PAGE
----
- Kahan 2018, pp. 64–65; Calhoun 2017, pp. 317–19.
- Foner 2019, pp. 119–21.
- Simon 2002, p. 248.
- Kahan 2018, p. 66.
- Smith 2001, p. 547; Calhoun 2017, p. 324.
- Kahan 2018, pp. 67–68.
- Smith 2001, pp. 547–48.
- Osborne, John M.; Bombaro, Christine (2015). "Forgotten Abolitionist: John A. J. Creswell of Maryland" (PDF). Dickinson College. Archived from the original on January 18, 2017. Retrieved January 21, 2017.
- Chernow 2017, p. 629.
- Chernow 2017, p. 628.
- Kahan 2018, p. 122.
- Richter 2012, pp. 72, 527–28, 532; Kahan 2018, pp. 121–22.
- Smith 2001, pp. 552–53; Kahan 2018, pp. 121–22.
- Brands 2012, pp. 538–41; Foner 2014, p. 528.
- Brands 2012, p. 553.
- McFeely 1981, pp. 420–22.
- Chernow 2017, pp. 816–17.
- Brands 2012, p. 552.
- McFeely 1981, pp. 418–19.
- McFeely 1981, pp. 418–19; Franklin 1974, p. 235.
- Brands 2012, p. 570.
- Sproat 1974, pp. 163–65; Calhoun 2017, pp. 561–62.
- Smith 2001, pp. 603–04; Sproat 1974, pp. 163–65; Calhoun 2017, pp. 561–62.
- Chernow 2017, pp. 853–54; Smith 2001, pp. 603–04; Sproat 1974, pp. 163–65.
- Simon 2002, p. 249.
- McFeely 1981, p. 279.
- White 2016, pp. 476–78; Simon 2002, p. 248; Burdekin & Siklos 2013, pp. 24–25.
- Simon 2002, p. 248; Chernow 2017, p. 672; Calhoun 2017, p. 125; Kahan 2018, p. 54.
- Calhoun 2017, pp. 125–28; Kahan 2018, p. 54.
- Calhoun 2017, p. 128.
- Brands 2012, pp. 437–43; McFeely 1974, p. 134; Chernow 2017, p. 673; Calhoun 2017, pp. 128–29; Kahan 2018, p. 55.
- McFeely 1981, pp. 136, 323–24; Chernow 2017, p. 674; Kahan 2018, pp. 55–56.
- Calhoun 2017, p. 130.
- Calhoun 2017, p. 131.
- Brands 2012, pp. 437–43; Simon 2002, p. 248; Calhoun 2017, p. 130.
- Calhoun 2017, pp. 140–41.
- Calhoun 2017, p. 141.
- Brands 2012, pp. 445, 636; Chernow 2017, pp. 677–88; Calhoun 2017, p. 141.
- Brands 2012, pp. 445–46; Simon 2002, p. 248.
- McFeely 1981, p. 328; Smith 2001, p. 490.
- Calhoun 2017, pp. 310–11, 380–81.
- Kahan 2018, pp. 75–76.
- Kahan 2018, p. 76.
- Simon 2002, p. 249; Smith 2001, p. 491; Kahan 2018, p. 78.
- Libby, Justin (1994). "Hamilton Fish and the Origins of Anglo-American Solidarity". Mid-America. 76 (3): 205–226.
- McFeely 1981, pp. 352–54.
- John W. Dwinelle (1870). American Opinions on the "Alabama," and other political questions. pp. 37–39.
- Smith 2001, pp. 508–11.
- Smith 2001, pp. 512–15; Simon 2002, p. 249.
- Smith 2001, p. 249; Simon 2002, pp. 512–15; Calhoun 2017, p. 344.
- Calhoun 2017, p. 7.
- Wallace, W. Stewart. "Treaty of Washington, 1871". Marianopolis College.
- Roblin, Sebastien (January 1, 2018). "In 1871, America 'Invaded' Korea. Here's What Happened". The National Interest. Archived from the original on November 9, 2020. Retrieved April 14, 2021.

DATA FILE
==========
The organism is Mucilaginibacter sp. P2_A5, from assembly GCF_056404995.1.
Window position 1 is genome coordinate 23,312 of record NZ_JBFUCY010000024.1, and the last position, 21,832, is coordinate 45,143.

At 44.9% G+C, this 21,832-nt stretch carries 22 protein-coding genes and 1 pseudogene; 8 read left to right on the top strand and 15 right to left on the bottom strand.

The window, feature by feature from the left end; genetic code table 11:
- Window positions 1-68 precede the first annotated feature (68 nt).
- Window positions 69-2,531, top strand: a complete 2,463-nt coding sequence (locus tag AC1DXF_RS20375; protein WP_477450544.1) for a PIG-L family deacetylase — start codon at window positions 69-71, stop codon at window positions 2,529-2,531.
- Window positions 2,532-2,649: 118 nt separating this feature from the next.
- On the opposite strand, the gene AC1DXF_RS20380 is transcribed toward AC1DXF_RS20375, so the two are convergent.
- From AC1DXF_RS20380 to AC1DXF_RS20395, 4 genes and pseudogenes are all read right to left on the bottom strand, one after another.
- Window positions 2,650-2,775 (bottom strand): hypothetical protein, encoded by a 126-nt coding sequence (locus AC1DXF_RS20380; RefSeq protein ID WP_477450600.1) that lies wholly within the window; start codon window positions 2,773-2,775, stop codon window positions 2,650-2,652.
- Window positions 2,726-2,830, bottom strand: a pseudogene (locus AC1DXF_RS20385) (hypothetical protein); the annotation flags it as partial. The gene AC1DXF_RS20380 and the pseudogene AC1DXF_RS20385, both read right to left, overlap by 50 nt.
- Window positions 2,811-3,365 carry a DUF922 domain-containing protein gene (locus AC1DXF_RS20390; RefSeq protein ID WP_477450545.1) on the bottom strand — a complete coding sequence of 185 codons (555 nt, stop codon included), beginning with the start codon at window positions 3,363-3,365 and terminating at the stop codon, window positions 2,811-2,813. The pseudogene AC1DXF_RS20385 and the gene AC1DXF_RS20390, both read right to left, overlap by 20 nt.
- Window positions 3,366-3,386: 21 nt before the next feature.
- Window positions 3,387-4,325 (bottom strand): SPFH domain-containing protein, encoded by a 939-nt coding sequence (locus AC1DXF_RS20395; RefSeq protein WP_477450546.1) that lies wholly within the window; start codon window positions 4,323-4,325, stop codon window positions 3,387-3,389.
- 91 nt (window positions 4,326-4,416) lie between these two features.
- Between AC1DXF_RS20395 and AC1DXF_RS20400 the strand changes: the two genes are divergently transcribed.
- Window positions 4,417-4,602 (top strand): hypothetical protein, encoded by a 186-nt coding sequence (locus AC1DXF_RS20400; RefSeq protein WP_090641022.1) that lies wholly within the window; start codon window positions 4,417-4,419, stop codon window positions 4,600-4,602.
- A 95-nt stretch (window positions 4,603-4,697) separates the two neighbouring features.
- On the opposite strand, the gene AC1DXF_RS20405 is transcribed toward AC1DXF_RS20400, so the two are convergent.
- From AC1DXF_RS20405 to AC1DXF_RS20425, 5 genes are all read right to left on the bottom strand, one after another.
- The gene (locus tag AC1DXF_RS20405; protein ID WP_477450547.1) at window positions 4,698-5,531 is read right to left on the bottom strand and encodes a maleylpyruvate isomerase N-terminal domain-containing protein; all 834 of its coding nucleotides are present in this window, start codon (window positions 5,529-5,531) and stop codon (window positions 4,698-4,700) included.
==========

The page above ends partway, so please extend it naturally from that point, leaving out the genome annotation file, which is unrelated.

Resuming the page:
- Lindsay, James M. (June 10, 2013). "TWE Remembers: The Korean Expedition of 1871 and the Battle of Ganghwa (Shinmiyangyo)". Council on Foreign Relations. Retrieved March 28, 2021.
- Chernow 2017, pp. 555, 660–61; Kahan 2018, pp. 75–76; Calhoun 2017, p. 199.
- Chernow 2017, pp. 661–62; Kahan 2018, pp. 75–76; Calhoun 2017, pp. 199–200, 206; Brands 2012, pp. 454–55.
- Kahan 2018, pp. 90–91; Calhoun 2017, p. 204.
- Chernow 2017, p. 661.
- Schmiel 2014.
- Calhoun 2017, pp. 207, 210–11; Kahan 2018, p. 91.
- Smith 2001, pp. 500–02; Chernow 2017, pp. 663–64; Calhoun 2017, p. 220.
- Calhoun 2017, p. 224.
- Kahan 2018, p. 91; Calhoun 2017, pp. 223, 226.
- Chernow 2017, p. 665.
- Chernow 2017, pp. 660–65; Calhoun 2017, pp. 226–34, 254.
- Calhoun 2017, pp. 237–38.
- White 2016, pp. 509–12; Pletcher 1998, p. 167; Simon 2002; McFeely 1981, pp. 339–40.
- Calhoun 2017, pp. 254, 258; Kahan 2018, p. 94.
- Brands 2012, p. 461; Kahan 2018, pp. 94–95.
- Chernow 2017, pp. 715–16.
- Brands 2012, p. 461; Smith 2001, pp. 505–06.
- Simon 2002, p. 250; McFeely 1981, pp. 349–52; Kahan 2018, p. 95.
- Priest, Andrew (2014). "Thinking about Empire: The administration of Ulysses S. Grant, Spanish colonialism and the ten years' war in Cuba" (PDF). Journal of American Studies. 48 (2): 541–558. doi:10.1017/s0021875813001400. S2CID 145139039.
- Hamilton Fish (1808–1893).
- Calhoun 2017, pp. 426–31.
- Nevins 1936, pp. 667–94.
- Calhoun 2017, pp. 539–40.
- Hendrix, Steve (April 25, 2018). "'Brilliant beyond all precedent': The first White House state dinner for the king of Hawaii". The Washington Post.
- Farr, Kate. "Reciprocity Treaty of 1875". Dartmouth College.
- White 2016, p. 487.
- White 2016, p. 491.
- Chernow 2017, pp. 830–31.
- "President Ulysses S. Grant and Federal Indian Policy". National Park Service. Ulysses S. Grant National Historic Site. Retrieved April 14, 2022.
- White 2016, pp. 490–91; Simon 2002, p. 250; Smith 2001, pp. 472–73.
- Simon 2002, p. 250; Smith 2001, p. 535; Simon 2002, p. 250.
- McFeely 1981, pp. 308–09; Brands 2012, p. 502.
- Calhoun 2017, p. 270.
- Waltmann 1971, p. 327.
- Simon 2002, p. 250.
- Coffey 2011; Kahan 2018, pp. 71–72.
- Block, Kathy. Du Shane, Neal (ed.). "Skeleton Cave Massacre Site". American Pioneer & Cemetery Research Project.
- Kahan 2018, p. 127.
- Smith 2001, pp. 532–35; Coffey 2011.
- Coffey 2011, pp. 604–05.
- NPS: Bison Ecology
- Taylor 2011, pp. 3187–88; Pritchard 1999, p. 5.
- "Timeline of U.S. Indian Massacres". AAANativeArts.com. February 29, 2016.
- Churchill 1997, p. 237
- Chernow 2017, pp. 830–31; Brands 2012, p. 564.
- Chernow 2017, p. 832; Calhoun 2017, p. 546.
- Smith 2001, p. 538.
- Brands 2012, pp. 565–66; Donovan 2008, pp. 115, 322–23.
- Behncke & Bloomfield 2020, pp. 181–84.
- McFeely 1981, p. 316.
- Smith 2001, p. 541.
- Calhoun 2017, p. 549.
- Foner 2014, pp. 499–500; Kahan 2018, p. 103.
- Patrick 1968, pp. 172–73; Simon 2002, p. 250; Smith 2001, pp. 589–90; Kahan 2018, pp. 105, 106.
- Simon 2002, p. 250; Chernow 2017, pp. 734–35; Kahan 2018, pp. 105–06; Brands 2012, pp. 488–89.